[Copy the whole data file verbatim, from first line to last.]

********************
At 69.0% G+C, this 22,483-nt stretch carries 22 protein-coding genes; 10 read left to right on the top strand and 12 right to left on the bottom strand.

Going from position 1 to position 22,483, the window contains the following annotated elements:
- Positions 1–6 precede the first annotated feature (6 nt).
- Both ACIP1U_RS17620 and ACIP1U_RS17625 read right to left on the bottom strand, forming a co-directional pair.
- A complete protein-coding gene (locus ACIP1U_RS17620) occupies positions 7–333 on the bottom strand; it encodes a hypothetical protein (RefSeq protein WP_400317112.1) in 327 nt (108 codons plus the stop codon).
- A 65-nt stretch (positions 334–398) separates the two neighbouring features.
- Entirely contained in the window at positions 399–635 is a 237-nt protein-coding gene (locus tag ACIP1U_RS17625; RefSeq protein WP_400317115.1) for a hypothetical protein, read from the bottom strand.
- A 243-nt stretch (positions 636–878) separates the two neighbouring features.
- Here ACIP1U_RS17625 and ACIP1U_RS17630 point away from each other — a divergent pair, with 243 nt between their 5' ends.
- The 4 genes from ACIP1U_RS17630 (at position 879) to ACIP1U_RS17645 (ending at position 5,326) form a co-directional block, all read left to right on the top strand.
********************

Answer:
At 69.0% G+C, this 22,483-nt stretch carries 22 protein-coding genes; 10 read left to right on the top strand and 12 right to left on the bottom strand.

Going from position 1 to position 22,483, the window contains the following annotated elements:
- Positions 1–6 precede the first annotated feature (6 nt).
- Both ACIP1U_RS17620 and ACIP1U_RS17625 read right to left on the bottom strand, forming a co-directional pair.
- A complete protein-coding gene (locus ACIP1U_RS17620) occupies positions 7–333 on the bottom strand; it encodes a hypothetical protein (RefSeq protein WP_400317112.1) in 327 nt (108 codons plus the stop codon).
- A 65-nt stretch (positions 334–398) separates the two neighbouring features.
- Entirely contained in the window at positions 399–635 is a 237-nt protein-coding gene (locus tag ACIP1U_RS17625; RefSeq protein WP_400317115.1) for a hypothetical protein, read from the bottom strand.
- A 243-nt stretch (positions 636–878) separates the two neighbouring features.
- Here ACIP1U_RS17625 and ACIP1U_RS17630 point away from each other — a divergent pair, with 243 nt between their 5' ends.
- The 4 genes from ACIP1U_RS17630 (at position 879) to ACIP1U_RS17645 (ending at position 5,326) form a co-directional block, all read left to right on the top strand.